different body types olympic athletes howard schatz

What I Can Do Matters More Than How I Look (Why Is This News?)

October 27, 2014

by — Posted in Diary

different body types olympic athletes howard schatz
Image Credit: Howard Schatz http://www.howardschatz.com

I was 21, sitting cross-legged on the floor with a bunch of other young climber women, talking about whatever it is that 21-year-olds talk about (I’ve forgotten -it was 10 years ago, and also my memory is going in my old age), when someone made an observation that I still repeat to whoever will listen. She looked around at us all, and said, “Hey, isn’t it cool that we’re all pretty fit, but we each have completely different body types?” I hadn’t noticed our respective body types, but looking around, I had to admit she was right. We were tall, short, stocky and willowy and everything in between. There were big boobs and small boobs and child-bearing hips and no discernible waist-hip ratio. The only real similarity between us was that we all climbed (and ran, and biked and hiked and skied) pretty regularly, so we were all in pretty decent shape. What that “in shape” looked like just happened to be lots of different shapes.

This shouldn’t have been an epiphany, but it was. There’s all sorts of talk these days about how “fit is the new skinny“, but we still seem to have this belief deep down that if a woman just worked out more or ate “more healthily” (read “less”) she, too, would be skinny like the women on the covers of fitness magazines. In other words, skinny is the new skinny. We’re just using the idea of “fitness” to sell skinny now, because it’s more socially acceptable to encourage people to overexercise than it is to insist they under eat.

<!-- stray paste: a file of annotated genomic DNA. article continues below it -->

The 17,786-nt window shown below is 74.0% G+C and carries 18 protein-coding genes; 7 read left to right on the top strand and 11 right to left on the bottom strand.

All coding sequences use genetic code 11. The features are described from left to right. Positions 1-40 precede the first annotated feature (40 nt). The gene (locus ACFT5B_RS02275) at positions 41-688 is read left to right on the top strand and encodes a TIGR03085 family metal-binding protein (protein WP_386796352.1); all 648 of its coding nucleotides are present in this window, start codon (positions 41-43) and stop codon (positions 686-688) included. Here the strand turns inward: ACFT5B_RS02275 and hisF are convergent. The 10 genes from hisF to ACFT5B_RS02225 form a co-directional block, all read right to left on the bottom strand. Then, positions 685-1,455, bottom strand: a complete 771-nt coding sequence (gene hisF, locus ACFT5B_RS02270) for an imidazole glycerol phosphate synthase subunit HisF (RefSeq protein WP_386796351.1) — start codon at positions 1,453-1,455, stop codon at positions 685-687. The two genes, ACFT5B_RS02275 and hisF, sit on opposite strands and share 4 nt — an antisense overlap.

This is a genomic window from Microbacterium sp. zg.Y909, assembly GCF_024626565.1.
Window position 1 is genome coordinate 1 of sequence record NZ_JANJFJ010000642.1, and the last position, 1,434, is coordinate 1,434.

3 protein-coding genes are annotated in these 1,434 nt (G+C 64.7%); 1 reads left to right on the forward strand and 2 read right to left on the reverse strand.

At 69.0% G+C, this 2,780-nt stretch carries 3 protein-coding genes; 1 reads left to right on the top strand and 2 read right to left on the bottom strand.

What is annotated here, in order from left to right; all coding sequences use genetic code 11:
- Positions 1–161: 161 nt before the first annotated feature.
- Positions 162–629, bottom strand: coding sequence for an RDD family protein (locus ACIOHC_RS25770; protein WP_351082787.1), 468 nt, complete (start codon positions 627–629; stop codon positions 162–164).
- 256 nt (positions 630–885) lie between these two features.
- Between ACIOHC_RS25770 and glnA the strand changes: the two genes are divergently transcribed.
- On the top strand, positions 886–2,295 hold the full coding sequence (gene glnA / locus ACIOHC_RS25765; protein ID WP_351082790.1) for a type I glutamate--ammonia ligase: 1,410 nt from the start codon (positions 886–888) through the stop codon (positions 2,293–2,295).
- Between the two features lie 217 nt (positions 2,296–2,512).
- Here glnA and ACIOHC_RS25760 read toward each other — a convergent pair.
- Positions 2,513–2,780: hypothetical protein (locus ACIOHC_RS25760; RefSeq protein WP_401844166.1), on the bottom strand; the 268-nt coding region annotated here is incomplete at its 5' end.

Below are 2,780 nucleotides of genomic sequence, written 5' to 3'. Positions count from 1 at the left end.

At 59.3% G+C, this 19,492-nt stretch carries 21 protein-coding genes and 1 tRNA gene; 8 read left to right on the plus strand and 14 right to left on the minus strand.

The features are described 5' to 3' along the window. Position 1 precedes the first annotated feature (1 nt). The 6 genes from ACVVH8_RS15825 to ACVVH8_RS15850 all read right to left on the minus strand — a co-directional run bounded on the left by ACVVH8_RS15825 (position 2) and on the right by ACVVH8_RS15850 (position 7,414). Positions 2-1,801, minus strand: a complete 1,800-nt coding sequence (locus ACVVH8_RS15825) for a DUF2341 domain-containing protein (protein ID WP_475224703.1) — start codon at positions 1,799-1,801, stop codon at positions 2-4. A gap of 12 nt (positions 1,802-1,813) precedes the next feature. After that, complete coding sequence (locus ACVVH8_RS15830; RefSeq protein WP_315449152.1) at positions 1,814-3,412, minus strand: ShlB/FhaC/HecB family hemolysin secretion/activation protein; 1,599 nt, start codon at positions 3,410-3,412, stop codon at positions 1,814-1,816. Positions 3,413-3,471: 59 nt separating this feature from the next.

Some of you may not know that I’m a substitute teacher (when I’m not writing super-interesting blog posts, of course). One thing I love about my day job is that it’s different every day. Today, I attended a post-secondary presentation by the Canadian Armed Forces. (Did you know Canada has a military college? Being a mennonite, and therefore a born pacifist, I did not. But it looks pretty cool. And also terrifyingly structured.) One day last winter, my “job” for the day involved accompanying a class to the ice rink, where we skated (well, they skated, and I wobbled precariously) or played hockey.

One student, a petite asian girl of about 15, did a few rounds of the rink with me, and then we sat down together to nurse our sore toes and bruised asses. As we sat making polite conversation, a figure skater made her way onto the ice and began to warm up. My new friend was clearly impressed. I asked her if she had ever been interested in pursuing a sport, and she (incredibly depressingly) replied that she couldn’t do sports because her calf muscles would get too big. She then opened up about her deep concern that her weight was approaching 100 pounds, and she would be mortified to cross that threshold.

I was momentarily speechless. I had heard the “big calves” worry before, as a running store employee; and as someone who could never fit into knee-high boots until the slouchy look became a thing, I can sympathize. But the thought of prioritizing how you look over what you can do was beyond me. I wanted to say something profound to this girl -to somehow undo a lifetime’s worth of conditioning and its constriction, to exchange her pencil skirt for a pair of palazzo pants. Feel the freedom. I probably didn’t succeed. But I thought about what works for me: I pointed out the figure skater, who had the most muscular legs I had ever seen on a woman, and asked my student if she thought it mattered that her legs weren’t skinny. Because look what she could DO.

I didn’t realize until recently how important my involvement in certain sports has been for my self-esteem. Let’s get this straight -I am no athlete. I’m slow and lack hand-eye coordination, and I trip over my own feet a lot. But I love climbing and hiking and skiing. I love being in the mountains and not dying an agonizing death by over-exertion, so I have learned to enjoy running and cycling (sort of) as well. By proxy, I have found a community and at least a piece of my identity in these things. What my body can do is important to me.